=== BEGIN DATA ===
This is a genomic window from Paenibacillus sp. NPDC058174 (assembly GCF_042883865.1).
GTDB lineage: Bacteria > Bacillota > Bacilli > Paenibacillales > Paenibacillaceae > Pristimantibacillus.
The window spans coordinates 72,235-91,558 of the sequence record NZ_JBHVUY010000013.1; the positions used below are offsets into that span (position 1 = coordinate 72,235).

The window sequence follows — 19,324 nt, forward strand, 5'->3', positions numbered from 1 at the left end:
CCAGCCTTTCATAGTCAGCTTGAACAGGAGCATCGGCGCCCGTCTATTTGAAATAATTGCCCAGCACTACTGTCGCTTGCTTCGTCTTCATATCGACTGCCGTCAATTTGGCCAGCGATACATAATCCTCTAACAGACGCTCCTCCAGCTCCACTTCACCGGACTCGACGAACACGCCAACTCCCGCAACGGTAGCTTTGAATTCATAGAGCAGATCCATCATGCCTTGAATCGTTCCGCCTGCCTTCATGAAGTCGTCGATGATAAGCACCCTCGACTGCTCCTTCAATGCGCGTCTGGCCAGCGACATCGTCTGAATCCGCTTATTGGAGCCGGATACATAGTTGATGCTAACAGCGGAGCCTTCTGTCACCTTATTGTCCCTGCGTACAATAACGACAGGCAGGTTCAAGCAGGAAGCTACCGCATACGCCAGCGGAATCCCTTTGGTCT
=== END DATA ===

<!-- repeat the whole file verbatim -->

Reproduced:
This is a genomic window from Paenibacillus sp. NPDC058174 (assembly GCF_042883865.1).
GTDB lineage: Bacteria > Bacillota > Bacilli > Paenibacillales > Paenibacillaceae > Pristimantibacillus.
The window spans coordinates 72,235-91,558 of the sequence record NZ_JBHVUY010000013.1; the positions used below are offsets into that span (position 1 = coordinate 72,235).

The window sequence follows — 19,324 nt, forward strand, 5'->3', positions numbered from 1 at the left end:
CCAGCCTTTCATAGTCAGCTTGAACAGGAGCATCGGCGCCCGTCTATTTGAAATAATTGCCCAGCACTACTGTCGCTTGCTTCGTCTTCATATCGACTGCCGTCAATTTGGCCAGCGATACATAATCCTCTAACAGACGCTCCTCCAGCTCCACTTCACCGGACTCGACGAACACGCCAACTCCCGCAACGGTAGCTTTGAATTCATAGAGCAGATCCATCATGCCTTGAATCGTTCCGCCTGCCTTCATGAAGTCGTCGATGATAAGCACCCTCGACTGCTCCTTCAATGCGCGTCTGGCCAGCGACATCGTCTGAATCCGCTTATTGGAGCCGGATACATAGTTGATGCTAACAGCGGAGCCTTCTGTCACCTTATTGTCCCTGCGTACAATAACGACAGGCAGGTTCAAGCAGGAAGCTACCGCATACGCCAGCGGAATCCCTTTGGTCT